Maybe you’ve always known you wanted to start your own business, or maybe your million-dollar idea came to you recently, and it’s too good to postpone. One of the most important things in such a stage for you is to ensure startup capital and strong management processes.
If you’re in college and feeling the itch of business ownership, why wait until graduation? Get started right away. Begin here, with these tips:
Fundraising as a Startup Capital
In nearly every situation, you are going to need some kind of startup capital to get your business off the ground. Whether you have a new invention you need to design, create and market, or you have a service that is going to change the world, you have to get the word out there, and that takes money. You could approach the Small Business Administration for a loan or give one of these ideas a shot:
Try crowdfunding. In this world of social media and blogging, crowdfunding is now a perfectly acceptable method of fundraising. Platforms like Kickstarter can be a great way to get your idea or product into the world and raise the money you need to start your business.
Ask for investments. If you want to take a more active approach to getting the capital you need, search for investors to help you out. This often provides the opportunity to get more significant sums of money from mentors and other people who want to see you succeed and will help you along the way. Sites like Funded.com are a great resource.
Sell your assets. Maybe your grandparents set you up with stocks or bonds when you were born; you could sell those now, and use the money as your startup capital. Or if you receive regular payments from a structured settlement or annuity, you may be able to sell all or some of your future payments to a company like J.G. Wentworth for a lump sum of cash.
Once you have your startup capital, what do you do next? While there are many advantages to starting while still in college, the unavoidable fact is that you will most likely have limited time to organize and manage your company. You will need help, and luckily, you already have access to a vast resource: your fellow college students.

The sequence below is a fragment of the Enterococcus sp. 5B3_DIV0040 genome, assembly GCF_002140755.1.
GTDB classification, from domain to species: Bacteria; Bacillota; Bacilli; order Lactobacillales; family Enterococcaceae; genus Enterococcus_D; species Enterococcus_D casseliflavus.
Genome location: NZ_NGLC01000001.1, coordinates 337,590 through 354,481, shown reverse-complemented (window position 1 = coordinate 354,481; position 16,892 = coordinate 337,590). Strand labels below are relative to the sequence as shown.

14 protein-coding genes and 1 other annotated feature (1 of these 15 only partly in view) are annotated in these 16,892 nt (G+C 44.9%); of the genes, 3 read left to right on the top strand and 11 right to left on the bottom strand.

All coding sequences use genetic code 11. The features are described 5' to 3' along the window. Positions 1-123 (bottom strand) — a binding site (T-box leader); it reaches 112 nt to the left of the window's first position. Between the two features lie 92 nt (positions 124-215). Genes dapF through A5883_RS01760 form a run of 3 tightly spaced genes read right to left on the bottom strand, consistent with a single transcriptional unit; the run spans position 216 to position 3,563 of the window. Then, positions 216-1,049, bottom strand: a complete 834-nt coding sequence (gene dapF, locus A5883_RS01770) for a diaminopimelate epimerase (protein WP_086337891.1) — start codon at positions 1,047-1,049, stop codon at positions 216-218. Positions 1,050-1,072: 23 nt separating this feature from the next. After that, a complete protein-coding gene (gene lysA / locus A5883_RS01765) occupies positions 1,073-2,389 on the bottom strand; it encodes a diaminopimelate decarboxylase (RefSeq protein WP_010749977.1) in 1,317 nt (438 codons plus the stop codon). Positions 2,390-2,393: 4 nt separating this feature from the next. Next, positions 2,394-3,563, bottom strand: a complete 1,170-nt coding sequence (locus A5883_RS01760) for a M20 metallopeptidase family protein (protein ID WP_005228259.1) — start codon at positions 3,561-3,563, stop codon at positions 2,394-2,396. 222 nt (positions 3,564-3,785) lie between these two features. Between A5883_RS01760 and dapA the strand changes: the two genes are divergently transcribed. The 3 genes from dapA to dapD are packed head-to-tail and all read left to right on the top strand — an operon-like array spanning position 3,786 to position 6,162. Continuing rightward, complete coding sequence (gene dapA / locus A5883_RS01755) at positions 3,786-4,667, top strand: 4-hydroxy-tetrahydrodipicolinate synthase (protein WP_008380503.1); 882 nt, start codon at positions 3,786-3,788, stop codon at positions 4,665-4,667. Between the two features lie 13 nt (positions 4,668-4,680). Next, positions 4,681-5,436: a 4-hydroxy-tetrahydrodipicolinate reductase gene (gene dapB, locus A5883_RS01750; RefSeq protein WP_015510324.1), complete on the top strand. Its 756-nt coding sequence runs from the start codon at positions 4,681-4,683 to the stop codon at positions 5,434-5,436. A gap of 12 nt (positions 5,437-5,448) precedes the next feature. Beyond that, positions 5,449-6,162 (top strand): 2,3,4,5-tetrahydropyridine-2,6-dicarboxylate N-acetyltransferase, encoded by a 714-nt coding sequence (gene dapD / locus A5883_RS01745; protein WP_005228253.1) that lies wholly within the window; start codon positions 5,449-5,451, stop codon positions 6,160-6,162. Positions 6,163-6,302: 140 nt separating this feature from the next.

Take advantage of the ambition of your classmates and alumni. Many times, students studying business or marketing will be eager to jump on board and get experience for their resume. You may be able to negotiate deals with them where compensation can be minimal. Recruiting volunteers for marketing and social events is a great way to spread the word at a minimal expense.
While cheap labor is right, make sure you are getting what you pay for when you need it. Things like managing your business finances, creating a long-term business plan, and website development can be difficult if you aren’t an expert. Don’t be afraid to hire someone and pay them a respectable wage; the long-term benefits will by far outweigh the initial costs.
Whatever you do, remember that managing a business can often be a test of trial and error. Find the best techniques and styles for you, and don’t be afraid to fail. More often than not, commitment and perseverance can contribute more to your success than anything else.